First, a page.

Price drop 08/09: -11.3%
The whole of Dorset is still watching its prices heading south and worst hit is Weymouth. The cheapest place in the county it saw average house prices drop a further 16 per cent this year to £182,000. The West Country's 'hot-spot' days are over with Devon, Dorset and Somerset all suffering double-digit falls in the last year.
Temperature: Still nippy
Barking & Dagenham
Price drop 08/09: -13.5%
On average Barking & Dagenham is the cheapest place to live in the capital (£177,000), and it's getting cheaper. The twinkling towers of the nearby City remind you of the contrasts. Prices there have risen 20 per cent this year highlighting that an area with a troubled industry can still thrive, while a region that's lost its industry struggles to find buyers.
Price drop 08/09: -14%
This commuter haven has rallied recently with average selling prices increasing four per cent to £268,000, making it the only region in Kent to be on the up. Top performing schools and classy shopiing seem to have wooed buyers here, unlike nearby Sevenoaks where prices have fallen by 25 per cent.
Temperature: Warming up
Price drop 08/09: -8.1%
Despite an annual drop in prices, healthy sales (329) so far in 2009 have made Southend one of the few places in Essex where the market is growing. It bucks the trend in East Anglia where most areas are struggling to stem heavy first quarter falls in 2009 such as Forest Heath in Suffolk (17.2 per cent) and the chi-chi North Norfolk (17 per cent).
Temperature: Mild and fair
Price drop 08/09: -12.1%
Average prices peaked here back in 2007 at just under £130,000. This has now slumped to £84,000, a drop of 35 per cent. Hull enjoyed a rush of investment buoyant by rentals around the university but the recession has hit hard. And, at the other end of the A1079, York is watching its prices rise by three per cent, showing how localized this downturn is.
Price drop 08/09: -19.9%
Lord Mandelson's former constituency is finding the going tough at the moment. Sales are low (only 136 in the first quarter of this year) and prices are still falling heavily. The average house has come down around £40,000 since 2007, a drop of 30 per cent and to rub salt into the wound, nearby Middlesborough's prices have risen 5.5 per cent this year.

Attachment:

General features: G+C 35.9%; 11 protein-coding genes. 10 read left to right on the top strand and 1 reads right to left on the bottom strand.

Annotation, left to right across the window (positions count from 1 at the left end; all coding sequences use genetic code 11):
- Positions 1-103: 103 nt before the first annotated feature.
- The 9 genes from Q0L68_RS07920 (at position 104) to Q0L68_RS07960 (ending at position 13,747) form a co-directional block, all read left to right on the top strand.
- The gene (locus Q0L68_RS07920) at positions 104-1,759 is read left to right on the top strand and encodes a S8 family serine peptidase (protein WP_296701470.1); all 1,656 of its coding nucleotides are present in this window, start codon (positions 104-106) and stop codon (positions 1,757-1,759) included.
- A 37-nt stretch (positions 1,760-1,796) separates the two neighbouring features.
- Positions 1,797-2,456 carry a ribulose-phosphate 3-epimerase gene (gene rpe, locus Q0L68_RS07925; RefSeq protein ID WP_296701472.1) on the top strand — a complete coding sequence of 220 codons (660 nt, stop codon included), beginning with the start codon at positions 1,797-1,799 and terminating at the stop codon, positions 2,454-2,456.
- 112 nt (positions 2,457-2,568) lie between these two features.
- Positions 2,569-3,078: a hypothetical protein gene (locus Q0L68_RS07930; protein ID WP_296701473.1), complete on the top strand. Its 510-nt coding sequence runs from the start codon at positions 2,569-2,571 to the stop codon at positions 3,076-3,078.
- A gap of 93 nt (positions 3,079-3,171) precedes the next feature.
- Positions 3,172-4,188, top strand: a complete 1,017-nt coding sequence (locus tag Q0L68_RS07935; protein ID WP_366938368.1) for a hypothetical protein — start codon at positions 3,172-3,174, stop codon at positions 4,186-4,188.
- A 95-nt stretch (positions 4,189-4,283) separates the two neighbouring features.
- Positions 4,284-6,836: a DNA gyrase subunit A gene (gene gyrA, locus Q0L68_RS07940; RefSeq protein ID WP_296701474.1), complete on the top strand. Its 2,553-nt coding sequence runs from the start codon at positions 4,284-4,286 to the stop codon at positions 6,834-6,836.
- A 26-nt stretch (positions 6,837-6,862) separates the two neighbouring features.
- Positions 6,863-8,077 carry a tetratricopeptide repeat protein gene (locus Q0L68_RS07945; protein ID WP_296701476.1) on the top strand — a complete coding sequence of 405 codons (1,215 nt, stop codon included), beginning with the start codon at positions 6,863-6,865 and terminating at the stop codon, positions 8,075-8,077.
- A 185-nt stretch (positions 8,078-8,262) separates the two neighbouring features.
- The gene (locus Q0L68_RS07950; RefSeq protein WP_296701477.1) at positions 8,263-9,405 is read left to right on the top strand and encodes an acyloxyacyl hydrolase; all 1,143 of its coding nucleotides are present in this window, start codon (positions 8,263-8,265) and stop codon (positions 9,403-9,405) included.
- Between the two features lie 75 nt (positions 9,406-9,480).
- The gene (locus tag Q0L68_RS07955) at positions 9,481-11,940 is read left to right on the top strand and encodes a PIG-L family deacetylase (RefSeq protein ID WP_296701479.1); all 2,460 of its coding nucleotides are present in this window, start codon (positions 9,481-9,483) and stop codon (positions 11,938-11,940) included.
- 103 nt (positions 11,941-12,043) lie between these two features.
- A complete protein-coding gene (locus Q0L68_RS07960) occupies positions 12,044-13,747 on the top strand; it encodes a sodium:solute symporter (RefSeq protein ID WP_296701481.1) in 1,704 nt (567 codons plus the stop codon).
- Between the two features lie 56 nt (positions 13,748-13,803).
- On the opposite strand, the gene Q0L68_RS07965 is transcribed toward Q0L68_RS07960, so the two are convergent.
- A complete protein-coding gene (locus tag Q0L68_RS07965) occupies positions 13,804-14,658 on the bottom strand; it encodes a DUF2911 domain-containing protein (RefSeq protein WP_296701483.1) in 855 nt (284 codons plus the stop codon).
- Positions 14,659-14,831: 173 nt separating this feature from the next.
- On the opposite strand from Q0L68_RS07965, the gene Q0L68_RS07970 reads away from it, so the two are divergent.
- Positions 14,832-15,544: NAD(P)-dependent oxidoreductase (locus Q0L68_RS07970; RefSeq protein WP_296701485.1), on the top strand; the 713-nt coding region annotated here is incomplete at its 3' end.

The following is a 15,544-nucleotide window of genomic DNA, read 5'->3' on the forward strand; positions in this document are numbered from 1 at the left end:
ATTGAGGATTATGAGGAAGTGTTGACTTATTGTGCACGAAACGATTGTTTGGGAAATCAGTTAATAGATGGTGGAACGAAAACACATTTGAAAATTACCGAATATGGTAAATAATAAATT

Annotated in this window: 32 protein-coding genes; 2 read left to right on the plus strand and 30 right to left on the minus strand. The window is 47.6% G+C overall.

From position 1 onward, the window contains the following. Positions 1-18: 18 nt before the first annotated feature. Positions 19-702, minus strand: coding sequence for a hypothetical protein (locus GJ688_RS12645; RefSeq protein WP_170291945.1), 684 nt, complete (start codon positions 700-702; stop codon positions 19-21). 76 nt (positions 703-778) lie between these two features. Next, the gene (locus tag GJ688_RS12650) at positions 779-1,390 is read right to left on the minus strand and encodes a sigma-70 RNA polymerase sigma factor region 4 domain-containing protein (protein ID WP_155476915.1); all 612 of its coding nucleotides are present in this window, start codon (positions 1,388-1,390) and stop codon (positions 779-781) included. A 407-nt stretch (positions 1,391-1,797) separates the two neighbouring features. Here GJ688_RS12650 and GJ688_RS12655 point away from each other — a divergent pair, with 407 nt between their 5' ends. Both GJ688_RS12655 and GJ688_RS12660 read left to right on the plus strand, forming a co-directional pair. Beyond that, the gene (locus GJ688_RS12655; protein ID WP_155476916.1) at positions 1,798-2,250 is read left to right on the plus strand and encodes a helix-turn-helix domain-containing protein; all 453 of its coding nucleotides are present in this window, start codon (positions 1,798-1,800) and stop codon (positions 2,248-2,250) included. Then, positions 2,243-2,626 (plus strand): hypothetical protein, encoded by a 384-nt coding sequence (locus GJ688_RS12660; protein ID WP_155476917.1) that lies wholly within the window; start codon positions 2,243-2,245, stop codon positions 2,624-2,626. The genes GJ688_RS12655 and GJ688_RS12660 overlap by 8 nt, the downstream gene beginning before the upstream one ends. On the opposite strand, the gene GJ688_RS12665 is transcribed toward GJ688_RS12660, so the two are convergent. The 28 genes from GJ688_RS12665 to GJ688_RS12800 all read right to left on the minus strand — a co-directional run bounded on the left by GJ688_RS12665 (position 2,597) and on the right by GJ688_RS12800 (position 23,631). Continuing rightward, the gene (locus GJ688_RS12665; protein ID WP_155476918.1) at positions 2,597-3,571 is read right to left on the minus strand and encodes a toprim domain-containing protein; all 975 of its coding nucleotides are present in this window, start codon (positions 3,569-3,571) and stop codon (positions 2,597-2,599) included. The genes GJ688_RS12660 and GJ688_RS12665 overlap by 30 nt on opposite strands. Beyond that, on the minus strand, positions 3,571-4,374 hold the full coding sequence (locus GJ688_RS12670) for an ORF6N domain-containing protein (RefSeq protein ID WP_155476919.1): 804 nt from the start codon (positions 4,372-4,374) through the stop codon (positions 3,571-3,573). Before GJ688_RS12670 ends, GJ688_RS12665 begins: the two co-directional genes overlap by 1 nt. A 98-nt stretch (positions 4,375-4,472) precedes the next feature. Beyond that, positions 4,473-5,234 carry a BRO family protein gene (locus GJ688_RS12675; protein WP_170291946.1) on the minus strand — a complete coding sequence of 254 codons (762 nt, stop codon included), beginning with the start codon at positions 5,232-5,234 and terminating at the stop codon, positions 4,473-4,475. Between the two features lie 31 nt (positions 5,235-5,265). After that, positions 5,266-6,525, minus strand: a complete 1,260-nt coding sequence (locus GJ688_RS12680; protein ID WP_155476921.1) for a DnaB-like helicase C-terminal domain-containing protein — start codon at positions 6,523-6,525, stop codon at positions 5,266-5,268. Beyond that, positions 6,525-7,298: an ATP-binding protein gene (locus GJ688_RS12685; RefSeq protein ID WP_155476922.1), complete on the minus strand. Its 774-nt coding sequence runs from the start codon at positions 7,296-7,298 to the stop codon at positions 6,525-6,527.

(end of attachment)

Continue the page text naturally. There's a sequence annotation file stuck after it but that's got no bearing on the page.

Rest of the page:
Temperature: Brass monkeys
Price drop 08/09: -15%
With the lowest average house price in the country (£79,000), this region should present buyers with some bargains but prices here haven't stopped falling (11 per cent in 2009) and sales are very low. In stark contrast it borders Torfaen, an area enjoying an annual rise of over four per cent.
Temperature: Frost in the valleys
Kensington & Chelsea
Price drop 08/09: -31.5%
This area's dramatic annual plunge eclipses every other London borough, yet it still has the highest average price (£862,000). This microclimate of the super-rich may have dropped over 20 per cent in January to March of this year, but it still remains unobtainable for the average buyer. Only Barnet, Camden and the City have risen in the last 12 months.
Temperature: Positively polar
Price drop 08/09: -20.7%
One of the Britain's smallest counties has had some of the fewest sales this year, a paltry 68 in the first quarter. Neighbouring Lincolnshire, and Northamptonshire are looking up with small single figure drops during the last few months but ailing Rutland is still plummeting at a rate of 25 per cent this year.
Price drop 08/09: -9.8%
Manchester's size makes some of it's figures impressive with the highest amount of sales (3,554) after London (9,679). But there's also a glut of flats and new-builds sitting unsold creating a stagnancy that translates into continuing falling prices. They've dropped 2.7 per cent over the last few months with the average house here costing £137,000.
Temperature: Blowing hot and cold